Virgo is an ideal OSGi server runtime, possibly the ideal OSGi server runtime, from several perspectives.
Virgo supports all the standard features of OSGi; encapsulated modules or bundles, a powerful service registry, versioning, class space isolation, sharing of dependencies, dynamic refreshing and updating, and much more.
Virgo was designed from the ground up as OSGi bundles so it's extremely modular and extensible.
For example, the core of the runtime is the Virgo kernel which is built on the relatively tiny Virgo Nano runtime. Virgo Server for Apache Tomcat is constructed by configuring a web layer, an admin console, and some other utilities on top of the kernel. Similarly the Virgo Jetty Server is constructed by configuring a collection of Jetty bundles, the admin console, and other utilities on top of the kernel.
The kernel protects itself from interference from such additions, and from applications, by running them in a separate user region. The kernel and user region are isolated from each other using standard OSGi defined hooks with sharing controlled by a user region configuration file. This separation enables applications to use a different version of the Spring framework to that used by the kernel.
All the major Java EE application servers are now built on top of OSGi, but only Virgo was designed for OSGi and didn't need OSGi to be retrofitted.
Virgo provides a multi-bundle application model to simplify the deployment and management of non-trivial applications.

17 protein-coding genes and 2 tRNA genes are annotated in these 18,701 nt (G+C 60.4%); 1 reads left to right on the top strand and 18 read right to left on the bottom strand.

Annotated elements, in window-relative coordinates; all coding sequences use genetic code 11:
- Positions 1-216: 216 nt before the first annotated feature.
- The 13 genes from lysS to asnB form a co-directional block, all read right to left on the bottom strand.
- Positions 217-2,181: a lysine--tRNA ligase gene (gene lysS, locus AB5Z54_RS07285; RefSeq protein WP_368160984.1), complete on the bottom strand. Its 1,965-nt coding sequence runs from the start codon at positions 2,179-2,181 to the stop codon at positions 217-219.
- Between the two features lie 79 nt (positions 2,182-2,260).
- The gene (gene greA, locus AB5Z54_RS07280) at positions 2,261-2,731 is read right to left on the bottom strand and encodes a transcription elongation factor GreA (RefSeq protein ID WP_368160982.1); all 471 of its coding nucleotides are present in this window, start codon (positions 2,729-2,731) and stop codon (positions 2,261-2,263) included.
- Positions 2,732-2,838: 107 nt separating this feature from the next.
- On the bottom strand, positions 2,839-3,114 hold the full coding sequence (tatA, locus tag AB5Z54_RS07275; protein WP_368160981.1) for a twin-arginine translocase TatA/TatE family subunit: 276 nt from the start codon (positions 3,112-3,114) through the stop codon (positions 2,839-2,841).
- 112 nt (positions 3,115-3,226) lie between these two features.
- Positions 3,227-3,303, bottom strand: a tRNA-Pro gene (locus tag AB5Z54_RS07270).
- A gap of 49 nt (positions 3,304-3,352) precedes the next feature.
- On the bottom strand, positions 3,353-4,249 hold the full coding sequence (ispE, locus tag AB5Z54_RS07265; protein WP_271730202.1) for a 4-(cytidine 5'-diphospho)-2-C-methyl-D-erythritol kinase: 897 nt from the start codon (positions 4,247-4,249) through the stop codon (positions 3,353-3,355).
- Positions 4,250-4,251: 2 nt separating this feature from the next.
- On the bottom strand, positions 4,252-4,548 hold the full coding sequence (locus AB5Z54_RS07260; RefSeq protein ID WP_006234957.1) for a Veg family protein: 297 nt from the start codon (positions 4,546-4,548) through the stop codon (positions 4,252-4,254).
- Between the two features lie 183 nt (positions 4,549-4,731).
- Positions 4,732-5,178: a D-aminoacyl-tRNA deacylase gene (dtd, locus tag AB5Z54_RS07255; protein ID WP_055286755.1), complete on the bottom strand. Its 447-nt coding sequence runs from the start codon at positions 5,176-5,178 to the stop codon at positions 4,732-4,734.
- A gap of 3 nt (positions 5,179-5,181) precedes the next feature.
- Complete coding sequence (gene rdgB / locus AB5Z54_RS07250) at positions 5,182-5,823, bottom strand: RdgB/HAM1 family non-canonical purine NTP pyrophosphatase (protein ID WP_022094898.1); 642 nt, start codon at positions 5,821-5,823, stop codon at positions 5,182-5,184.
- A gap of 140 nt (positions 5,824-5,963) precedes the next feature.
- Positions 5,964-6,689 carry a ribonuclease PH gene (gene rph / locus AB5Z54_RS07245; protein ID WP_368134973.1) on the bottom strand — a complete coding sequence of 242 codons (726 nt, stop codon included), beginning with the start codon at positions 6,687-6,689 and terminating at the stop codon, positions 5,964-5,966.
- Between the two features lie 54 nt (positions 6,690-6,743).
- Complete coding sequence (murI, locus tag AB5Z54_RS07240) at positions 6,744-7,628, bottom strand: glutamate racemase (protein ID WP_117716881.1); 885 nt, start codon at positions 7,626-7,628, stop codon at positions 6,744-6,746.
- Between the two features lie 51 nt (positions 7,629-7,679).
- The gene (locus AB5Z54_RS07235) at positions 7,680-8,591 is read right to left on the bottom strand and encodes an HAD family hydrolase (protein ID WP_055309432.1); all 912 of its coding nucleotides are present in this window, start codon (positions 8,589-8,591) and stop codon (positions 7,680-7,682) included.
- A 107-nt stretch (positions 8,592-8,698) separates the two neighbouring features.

Virgo also provides a repository which can store dependencies such as OSGi bundles which are "faulted in" when needed. This results in cleaner definitions of applications and a small footprint compared to traditional Java EE servers which pre-load many features just in case an application needs them.
The major Java EE application servers are beginning to follow suit in exposing an application model, so Virgo committers are working with others in the OSGi Alliance to produce a standard multi-bundle application construct.
Virgo enables existing Java libraries to run successfully in an OSGi environment. Ok, you have to convert them to bundles first, but then the Virgo kernel supports thread context class loading, load time weaving, classpath scanning, and a number of other features which are commonly used by persistence providers and other common Java utilities.
Essentially, we observed the commonly-occurring problems when people attempted to migrate to OSGi and implemented general solutions to those problems early on.
Virgo integrates OSGi with Spring and a servlet container.
Virgo uses Gemini Blueprint (formerly Spring DM) to wire application contexts to the OSGi service registry. Beans can be published as OSGi services and can consume OSGi services, both with minimal effort.
The embedded form of Apache Tomcat is used as a servlet engine in Virgo Server for Apache Tomcat web support and is configured and managed just like standard Apache Tomcat. Similarly, Jetty is the servlet engine in Virgo Jetty Server.
Virgo has extensive diagnostics:
Virgo tooling support is provided in the SpringSource Tool Suite or in standard Eclipse via an update site. This enables a Virgo server to run under the control of the tooling, applications to be deployed, debugged, and updated by the tooling, and package and service dependencies between bundles to be analysed. The Virgo tooling will also be donated to Eclipse in due course.
Virgo is an open source Eclipse project with a liberal license and active participation from multiple vendors, which positions it ideally for the future.
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